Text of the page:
"Based on the results collected to date, there is no scientific evidence that Japan Tsunami marine debris presents a radiation health concern."

 

Seems like quite a stretch to think anything from that event has had an effect on the western Atlantic. 

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17 hours ago, JimP said:

Just curious...: Do you all REALLY think a State - particularly Massachusetts, is going to let a private company dump radioactive waste into the Bay..??  Really? 

 

  Is it radioactive water; or, water that was used to cool the radioactive rods (never having touched or been contaminated by them)?  

 

  Let me go poke around and head some and if I am wrong, I'll buy Bob G a beer when next up there.  

 

Just read some and need to read some more.  The level they are talking is 100 millirems, roughly two mammograms worth and a fraction of a CT scan.   Yeah....so far I have no issue with it.  You get multiples of that simply on a routine flight.  

State of ma pollutes at will. The private company will have to find right palms to grease

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1 hour ago, Dave588 said:

State of ma pollutes at will. The private company will have to find right palms to grease

Do you have any factual basis for these comments? Or is that just your gut feeling? 

 

From where I sit, in the pollution business (sorry to "talk shop" but this is the topic at hand), the state of MA is one of the strictest and most difficult states to pollute in. 

Ma DEP is a pain in the ass. They're all over any business that might discharge pollution. Their regs exceed Federal EPA in most cases. They're some of the strictest in the nation. They do regular inspections. They do surprise inspections. 

The cost of meeting the regs is huge. The cost of getting caught exceeding the regs is worse.

Many businesses have left Massachusetts simply to avoid the cost of meeting DEP regs.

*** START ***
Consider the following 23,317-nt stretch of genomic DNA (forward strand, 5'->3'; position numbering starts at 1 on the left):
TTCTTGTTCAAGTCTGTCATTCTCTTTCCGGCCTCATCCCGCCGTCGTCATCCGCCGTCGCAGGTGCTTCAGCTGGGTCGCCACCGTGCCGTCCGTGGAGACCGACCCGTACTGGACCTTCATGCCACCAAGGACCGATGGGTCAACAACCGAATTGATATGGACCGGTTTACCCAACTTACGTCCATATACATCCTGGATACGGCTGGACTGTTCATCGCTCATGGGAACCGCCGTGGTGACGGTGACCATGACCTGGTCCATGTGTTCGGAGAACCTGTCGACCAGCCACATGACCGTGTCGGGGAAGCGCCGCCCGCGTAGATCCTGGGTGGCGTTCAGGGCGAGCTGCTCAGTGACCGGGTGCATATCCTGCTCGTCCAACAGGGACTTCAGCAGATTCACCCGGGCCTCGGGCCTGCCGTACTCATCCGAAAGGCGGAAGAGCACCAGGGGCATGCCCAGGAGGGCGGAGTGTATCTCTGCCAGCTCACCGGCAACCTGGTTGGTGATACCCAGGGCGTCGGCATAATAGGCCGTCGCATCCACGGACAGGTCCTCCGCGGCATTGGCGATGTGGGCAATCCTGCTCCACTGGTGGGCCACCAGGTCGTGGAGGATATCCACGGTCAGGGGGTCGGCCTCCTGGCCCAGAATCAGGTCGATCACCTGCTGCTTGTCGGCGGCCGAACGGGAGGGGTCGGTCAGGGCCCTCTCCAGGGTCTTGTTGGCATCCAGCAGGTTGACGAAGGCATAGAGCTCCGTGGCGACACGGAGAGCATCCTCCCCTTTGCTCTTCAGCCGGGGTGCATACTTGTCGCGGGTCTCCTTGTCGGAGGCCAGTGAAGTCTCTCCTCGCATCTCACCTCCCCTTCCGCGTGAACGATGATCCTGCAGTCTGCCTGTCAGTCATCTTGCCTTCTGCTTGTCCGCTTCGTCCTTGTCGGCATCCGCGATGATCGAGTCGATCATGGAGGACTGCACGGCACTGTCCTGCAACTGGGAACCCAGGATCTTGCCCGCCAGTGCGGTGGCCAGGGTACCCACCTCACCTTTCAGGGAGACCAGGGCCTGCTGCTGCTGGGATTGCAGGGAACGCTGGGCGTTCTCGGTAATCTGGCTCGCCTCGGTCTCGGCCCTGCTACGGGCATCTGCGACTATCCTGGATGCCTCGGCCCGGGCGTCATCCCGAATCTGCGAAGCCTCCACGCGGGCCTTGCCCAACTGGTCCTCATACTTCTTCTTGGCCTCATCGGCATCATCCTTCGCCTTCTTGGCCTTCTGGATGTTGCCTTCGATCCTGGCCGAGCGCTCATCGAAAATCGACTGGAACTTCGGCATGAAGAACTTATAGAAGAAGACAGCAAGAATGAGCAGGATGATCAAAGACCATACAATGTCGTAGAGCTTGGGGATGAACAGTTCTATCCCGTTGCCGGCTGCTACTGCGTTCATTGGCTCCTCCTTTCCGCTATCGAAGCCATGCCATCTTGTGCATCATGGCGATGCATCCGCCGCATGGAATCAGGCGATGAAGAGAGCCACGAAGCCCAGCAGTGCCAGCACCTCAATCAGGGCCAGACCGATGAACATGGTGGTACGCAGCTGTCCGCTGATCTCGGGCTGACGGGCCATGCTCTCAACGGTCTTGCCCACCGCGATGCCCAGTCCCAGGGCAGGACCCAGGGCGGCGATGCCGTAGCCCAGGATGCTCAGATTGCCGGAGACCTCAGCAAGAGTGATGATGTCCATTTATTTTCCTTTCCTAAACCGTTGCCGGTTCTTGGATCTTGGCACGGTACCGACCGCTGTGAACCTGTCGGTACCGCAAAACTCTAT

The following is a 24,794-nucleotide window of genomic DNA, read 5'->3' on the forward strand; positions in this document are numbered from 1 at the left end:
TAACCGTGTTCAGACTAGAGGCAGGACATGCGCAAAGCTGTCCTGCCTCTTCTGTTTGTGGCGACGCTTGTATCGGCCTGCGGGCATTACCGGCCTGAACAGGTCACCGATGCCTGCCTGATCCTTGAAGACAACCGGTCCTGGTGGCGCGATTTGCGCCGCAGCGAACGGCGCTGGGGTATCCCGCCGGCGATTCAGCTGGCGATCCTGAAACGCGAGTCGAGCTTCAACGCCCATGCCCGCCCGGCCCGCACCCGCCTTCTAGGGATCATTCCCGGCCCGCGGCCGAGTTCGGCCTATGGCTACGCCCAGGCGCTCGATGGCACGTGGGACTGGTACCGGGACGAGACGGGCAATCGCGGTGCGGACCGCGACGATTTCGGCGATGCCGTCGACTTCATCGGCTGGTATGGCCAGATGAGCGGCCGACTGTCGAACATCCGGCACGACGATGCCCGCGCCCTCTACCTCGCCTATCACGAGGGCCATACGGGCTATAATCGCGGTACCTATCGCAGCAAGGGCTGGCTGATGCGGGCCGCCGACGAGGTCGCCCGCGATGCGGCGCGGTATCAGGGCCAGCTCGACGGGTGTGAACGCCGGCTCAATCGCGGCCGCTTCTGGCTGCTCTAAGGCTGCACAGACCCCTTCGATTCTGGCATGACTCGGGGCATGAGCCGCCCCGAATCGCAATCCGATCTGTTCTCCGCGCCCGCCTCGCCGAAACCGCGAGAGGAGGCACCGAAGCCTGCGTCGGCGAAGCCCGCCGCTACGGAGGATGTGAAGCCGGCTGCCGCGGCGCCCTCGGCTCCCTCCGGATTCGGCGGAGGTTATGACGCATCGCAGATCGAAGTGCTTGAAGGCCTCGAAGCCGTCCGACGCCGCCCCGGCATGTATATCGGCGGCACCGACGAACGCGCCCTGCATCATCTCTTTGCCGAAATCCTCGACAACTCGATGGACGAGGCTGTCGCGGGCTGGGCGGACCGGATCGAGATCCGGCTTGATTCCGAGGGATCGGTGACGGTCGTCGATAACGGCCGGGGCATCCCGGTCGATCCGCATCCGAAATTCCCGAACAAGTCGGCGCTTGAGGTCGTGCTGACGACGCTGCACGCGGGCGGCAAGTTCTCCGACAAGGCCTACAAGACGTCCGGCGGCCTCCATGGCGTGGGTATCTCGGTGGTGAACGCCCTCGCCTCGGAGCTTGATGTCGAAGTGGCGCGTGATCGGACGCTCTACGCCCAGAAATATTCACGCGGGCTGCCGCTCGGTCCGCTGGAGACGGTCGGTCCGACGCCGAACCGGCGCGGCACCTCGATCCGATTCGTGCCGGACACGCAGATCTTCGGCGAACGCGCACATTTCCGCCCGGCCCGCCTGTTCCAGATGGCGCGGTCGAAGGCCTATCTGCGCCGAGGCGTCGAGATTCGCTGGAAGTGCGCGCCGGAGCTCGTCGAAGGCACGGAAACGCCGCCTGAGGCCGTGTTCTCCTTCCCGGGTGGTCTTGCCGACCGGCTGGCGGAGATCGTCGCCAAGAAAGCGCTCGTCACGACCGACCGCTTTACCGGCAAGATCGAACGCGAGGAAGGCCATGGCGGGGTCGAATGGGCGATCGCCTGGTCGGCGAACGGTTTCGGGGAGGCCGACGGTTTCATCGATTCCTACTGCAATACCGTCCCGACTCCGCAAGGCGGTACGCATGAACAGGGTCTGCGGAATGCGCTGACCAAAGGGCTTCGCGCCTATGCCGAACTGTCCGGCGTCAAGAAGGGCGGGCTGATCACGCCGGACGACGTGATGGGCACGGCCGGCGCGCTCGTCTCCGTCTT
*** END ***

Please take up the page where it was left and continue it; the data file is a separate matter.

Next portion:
If there were palms that could be greased, it'd be cheaper. 

 

Then there's the public watchdog groups. The River Watchers. Citizen environmental groups that conduct their own monthly analysis of water quality and monitoring of any source of pollution. 

They have the ear of the press. Papers like the Globe and CCT love to stoke the flames of environmental indignation. 

Even if some company or town found a corrupt DEP official to bribe, the river watchers would catch them polluting immediately and splash it all over the headlines. Public outcry would be epic.

 

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54 mins ago, mikez2 said:

Do you have any factual basis for these comments? Or is that just your gut feeling? 

 

From where I sit, in the pollution business (sorry to "talk shop" but this is the topic at hand), the state of MA is one of the strictest and most difficult states to pollute in. 

Ma DEP is a pain in the ass. They're all over any business that might discharge pollution. Their regs exceed Federal EPA in most cases. They're some of the strictest in the nation. They do regular inspections. They do surprise inspections. 

The cost of meeting the regs is huge. The cost of getting caught exceeding the regs is worse.

Many businesses have left Massachusetts simply to avoid the cost of meeting DEP regs.

If there were palms that could be greased, it'd be cheaper. 

 

Then there's the public watchdog groups. The River Watchers. Citizen environmental groups that conduct their own monthly analysis of water quality and monitoring of any source of pollution. 

They have the ear of the press. Papers like the Globe and CCT love to stoke the flames of environmental indignation. 

Even if some company or town found a corrupt DEP official to bribe, the river watchers would catch them polluting immediately and splash it all over the headlines. Public outcry would be epic.

 

I mean the state doesnt mind dumping their own pollution. And i know theres more than two sides on issues.

One state office on river was caught running raw sewage into water. But i have heard that was a printed opinion.